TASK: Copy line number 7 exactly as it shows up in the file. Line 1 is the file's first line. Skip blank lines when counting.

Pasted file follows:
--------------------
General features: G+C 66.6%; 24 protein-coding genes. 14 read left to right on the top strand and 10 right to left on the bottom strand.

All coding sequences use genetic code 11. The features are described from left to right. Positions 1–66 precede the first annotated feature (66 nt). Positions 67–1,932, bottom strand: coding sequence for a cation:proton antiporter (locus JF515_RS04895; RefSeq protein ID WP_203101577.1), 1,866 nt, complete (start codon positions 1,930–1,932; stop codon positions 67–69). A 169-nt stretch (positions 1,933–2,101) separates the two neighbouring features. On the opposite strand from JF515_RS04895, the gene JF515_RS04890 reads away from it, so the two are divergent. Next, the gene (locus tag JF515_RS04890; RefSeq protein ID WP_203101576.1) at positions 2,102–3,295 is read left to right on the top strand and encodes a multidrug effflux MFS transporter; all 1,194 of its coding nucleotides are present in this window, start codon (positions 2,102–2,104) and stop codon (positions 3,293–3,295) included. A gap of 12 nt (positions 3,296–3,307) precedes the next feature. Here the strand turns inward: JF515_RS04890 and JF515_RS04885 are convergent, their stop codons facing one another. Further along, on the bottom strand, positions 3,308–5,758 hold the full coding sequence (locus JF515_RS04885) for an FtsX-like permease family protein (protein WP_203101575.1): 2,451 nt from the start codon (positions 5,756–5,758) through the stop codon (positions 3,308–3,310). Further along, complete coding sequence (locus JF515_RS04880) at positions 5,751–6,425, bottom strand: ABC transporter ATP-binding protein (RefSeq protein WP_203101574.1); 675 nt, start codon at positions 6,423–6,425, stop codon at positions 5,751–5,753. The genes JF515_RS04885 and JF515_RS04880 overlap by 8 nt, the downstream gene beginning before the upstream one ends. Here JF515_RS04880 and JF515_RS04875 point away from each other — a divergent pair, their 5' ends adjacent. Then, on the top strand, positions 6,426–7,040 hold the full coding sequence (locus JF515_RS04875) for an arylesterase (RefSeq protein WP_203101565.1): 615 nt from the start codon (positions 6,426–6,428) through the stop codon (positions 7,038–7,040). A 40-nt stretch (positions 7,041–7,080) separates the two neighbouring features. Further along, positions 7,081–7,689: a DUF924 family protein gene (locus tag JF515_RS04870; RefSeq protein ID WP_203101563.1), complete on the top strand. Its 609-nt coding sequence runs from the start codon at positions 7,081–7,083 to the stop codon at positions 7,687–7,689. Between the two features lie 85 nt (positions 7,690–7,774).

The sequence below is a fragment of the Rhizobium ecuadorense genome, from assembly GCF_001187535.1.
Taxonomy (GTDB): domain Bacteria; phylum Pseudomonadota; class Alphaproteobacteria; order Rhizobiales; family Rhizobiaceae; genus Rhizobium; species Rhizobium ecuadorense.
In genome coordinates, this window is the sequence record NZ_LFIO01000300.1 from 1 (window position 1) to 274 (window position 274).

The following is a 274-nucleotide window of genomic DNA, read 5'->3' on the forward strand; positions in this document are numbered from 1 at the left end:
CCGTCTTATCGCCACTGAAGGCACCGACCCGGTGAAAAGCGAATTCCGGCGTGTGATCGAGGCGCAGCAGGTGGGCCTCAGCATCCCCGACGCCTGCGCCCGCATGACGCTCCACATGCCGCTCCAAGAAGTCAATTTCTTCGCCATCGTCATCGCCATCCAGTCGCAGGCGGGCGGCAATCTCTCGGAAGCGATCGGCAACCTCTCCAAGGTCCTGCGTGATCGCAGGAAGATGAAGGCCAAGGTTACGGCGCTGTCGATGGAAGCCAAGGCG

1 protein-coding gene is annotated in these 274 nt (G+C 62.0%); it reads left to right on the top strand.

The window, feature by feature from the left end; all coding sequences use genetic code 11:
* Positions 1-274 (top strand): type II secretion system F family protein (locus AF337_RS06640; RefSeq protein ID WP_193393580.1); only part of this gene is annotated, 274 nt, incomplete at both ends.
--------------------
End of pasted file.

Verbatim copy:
CCGTCTTATCGCCACTGAAGGCACCGACCCGGTGAAAAGCGAATTCCGGCGTGTGATCGAGGCGCAGCAGGTGGGCCTCAGCATCCCCGACGCCTGCGCCCGCATGACGCTCCACATGCCGCTCCAAGAAGTCAATTTCTTCGCCATCGTCATCGCCATCCAGTCGCAGGCGGGCGGCAATCTCTCGGAAGCGATCGGCAACCTCTCCAAGGTCCTGCGTGATCGCAGGAAGATGAAGGCCAAGGTTACGGCGCTGTCGATGGAAGCCAAGGCG